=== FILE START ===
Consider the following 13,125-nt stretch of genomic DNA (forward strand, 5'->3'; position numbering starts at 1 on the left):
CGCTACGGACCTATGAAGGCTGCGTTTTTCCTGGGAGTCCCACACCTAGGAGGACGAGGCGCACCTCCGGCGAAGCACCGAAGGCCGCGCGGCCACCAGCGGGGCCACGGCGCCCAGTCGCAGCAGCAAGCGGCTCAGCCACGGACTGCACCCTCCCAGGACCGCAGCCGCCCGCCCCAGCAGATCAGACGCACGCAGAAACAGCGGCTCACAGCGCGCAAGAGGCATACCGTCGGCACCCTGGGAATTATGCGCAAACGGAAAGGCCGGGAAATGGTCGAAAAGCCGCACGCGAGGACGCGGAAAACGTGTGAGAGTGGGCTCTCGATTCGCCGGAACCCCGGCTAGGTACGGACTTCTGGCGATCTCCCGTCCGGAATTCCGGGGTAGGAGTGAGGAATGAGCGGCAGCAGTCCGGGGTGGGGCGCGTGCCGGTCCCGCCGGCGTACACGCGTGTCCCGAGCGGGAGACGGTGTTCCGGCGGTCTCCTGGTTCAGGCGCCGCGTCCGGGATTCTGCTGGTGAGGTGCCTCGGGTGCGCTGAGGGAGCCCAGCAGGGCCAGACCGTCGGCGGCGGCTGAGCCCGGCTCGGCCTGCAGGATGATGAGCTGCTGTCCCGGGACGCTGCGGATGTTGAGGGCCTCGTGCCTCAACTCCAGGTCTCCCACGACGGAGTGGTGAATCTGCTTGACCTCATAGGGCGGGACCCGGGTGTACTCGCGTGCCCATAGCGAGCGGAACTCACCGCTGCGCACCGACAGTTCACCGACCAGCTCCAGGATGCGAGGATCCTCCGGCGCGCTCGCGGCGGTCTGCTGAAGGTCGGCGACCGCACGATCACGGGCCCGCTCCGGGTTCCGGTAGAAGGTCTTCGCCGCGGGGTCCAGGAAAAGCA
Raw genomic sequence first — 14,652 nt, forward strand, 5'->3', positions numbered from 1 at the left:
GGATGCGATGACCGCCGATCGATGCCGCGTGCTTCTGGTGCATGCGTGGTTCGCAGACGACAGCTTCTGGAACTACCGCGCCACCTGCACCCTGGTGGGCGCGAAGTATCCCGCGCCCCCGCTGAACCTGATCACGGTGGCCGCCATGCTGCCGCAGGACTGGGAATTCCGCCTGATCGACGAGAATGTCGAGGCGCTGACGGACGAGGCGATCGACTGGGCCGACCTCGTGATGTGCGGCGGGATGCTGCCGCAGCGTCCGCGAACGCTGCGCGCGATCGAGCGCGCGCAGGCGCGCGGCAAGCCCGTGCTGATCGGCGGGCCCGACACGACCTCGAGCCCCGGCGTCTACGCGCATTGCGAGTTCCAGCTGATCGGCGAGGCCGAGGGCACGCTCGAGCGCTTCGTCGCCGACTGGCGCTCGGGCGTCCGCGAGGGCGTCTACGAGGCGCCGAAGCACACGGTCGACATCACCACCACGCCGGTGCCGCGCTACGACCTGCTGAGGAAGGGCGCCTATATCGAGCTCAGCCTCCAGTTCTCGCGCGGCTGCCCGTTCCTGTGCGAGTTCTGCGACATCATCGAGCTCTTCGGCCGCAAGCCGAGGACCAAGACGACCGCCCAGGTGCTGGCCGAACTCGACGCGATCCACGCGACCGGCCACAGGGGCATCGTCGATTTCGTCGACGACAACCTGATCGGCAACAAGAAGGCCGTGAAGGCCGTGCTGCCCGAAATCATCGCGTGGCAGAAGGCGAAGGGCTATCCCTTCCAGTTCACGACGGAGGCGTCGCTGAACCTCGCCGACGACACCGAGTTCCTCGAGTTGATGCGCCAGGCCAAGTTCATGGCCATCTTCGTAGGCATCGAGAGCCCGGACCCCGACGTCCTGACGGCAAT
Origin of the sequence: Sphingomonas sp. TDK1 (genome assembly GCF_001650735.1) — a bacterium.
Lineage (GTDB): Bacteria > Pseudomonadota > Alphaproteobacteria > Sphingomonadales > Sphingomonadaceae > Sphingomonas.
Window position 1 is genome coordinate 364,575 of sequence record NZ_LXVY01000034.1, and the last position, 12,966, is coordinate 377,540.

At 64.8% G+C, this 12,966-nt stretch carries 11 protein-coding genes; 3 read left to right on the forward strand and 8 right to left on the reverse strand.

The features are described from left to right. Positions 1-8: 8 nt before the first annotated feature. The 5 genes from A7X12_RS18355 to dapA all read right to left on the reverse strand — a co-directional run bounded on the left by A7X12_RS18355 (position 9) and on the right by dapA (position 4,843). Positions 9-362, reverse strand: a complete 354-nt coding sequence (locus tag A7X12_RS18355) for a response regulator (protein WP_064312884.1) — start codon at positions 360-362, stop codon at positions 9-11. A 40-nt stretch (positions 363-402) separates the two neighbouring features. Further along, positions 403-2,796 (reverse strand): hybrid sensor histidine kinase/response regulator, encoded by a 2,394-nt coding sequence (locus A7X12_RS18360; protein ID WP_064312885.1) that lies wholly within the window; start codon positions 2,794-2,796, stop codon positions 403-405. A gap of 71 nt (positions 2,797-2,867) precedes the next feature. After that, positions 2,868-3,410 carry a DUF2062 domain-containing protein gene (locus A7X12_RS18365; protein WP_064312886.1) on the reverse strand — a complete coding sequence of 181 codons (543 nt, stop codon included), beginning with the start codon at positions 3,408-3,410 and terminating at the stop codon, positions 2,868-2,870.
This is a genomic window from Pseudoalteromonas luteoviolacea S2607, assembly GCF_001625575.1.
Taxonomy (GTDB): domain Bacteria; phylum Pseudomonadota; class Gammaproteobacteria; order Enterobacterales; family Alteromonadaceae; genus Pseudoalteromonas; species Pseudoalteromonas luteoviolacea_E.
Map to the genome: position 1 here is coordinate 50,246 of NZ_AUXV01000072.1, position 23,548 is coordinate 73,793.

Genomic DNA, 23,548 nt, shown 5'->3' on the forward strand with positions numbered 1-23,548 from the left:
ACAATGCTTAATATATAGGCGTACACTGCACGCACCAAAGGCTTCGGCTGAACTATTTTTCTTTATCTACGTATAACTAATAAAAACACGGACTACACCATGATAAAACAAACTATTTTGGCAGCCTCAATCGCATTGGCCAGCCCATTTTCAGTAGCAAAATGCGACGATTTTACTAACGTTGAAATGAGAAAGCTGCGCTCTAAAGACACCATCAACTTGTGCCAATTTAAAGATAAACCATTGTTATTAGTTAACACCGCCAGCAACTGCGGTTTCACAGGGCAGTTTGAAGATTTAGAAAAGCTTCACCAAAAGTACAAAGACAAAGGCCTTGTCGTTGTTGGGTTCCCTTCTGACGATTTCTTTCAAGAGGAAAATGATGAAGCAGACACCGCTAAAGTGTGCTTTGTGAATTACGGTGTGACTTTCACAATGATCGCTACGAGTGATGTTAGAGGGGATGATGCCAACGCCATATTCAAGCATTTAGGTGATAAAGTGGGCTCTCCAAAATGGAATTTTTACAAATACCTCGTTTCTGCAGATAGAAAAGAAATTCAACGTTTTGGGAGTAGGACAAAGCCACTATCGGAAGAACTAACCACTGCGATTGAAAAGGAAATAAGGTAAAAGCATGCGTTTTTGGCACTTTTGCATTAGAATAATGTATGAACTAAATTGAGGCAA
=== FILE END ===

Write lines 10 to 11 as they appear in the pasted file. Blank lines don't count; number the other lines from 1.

This is a genomic window from Pseudoalteromonas luteoviolacea S2607, assembly GCF_001625575.1.
Taxonomy (GTDB): domain Bacteria; phylum Pseudomonadota; class Gammaproteobacteria; order Enterobacterales; family Alteromonadaceae; genus Pseudoalteromonas; species Pseudoalteromonas luteoviolacea_E.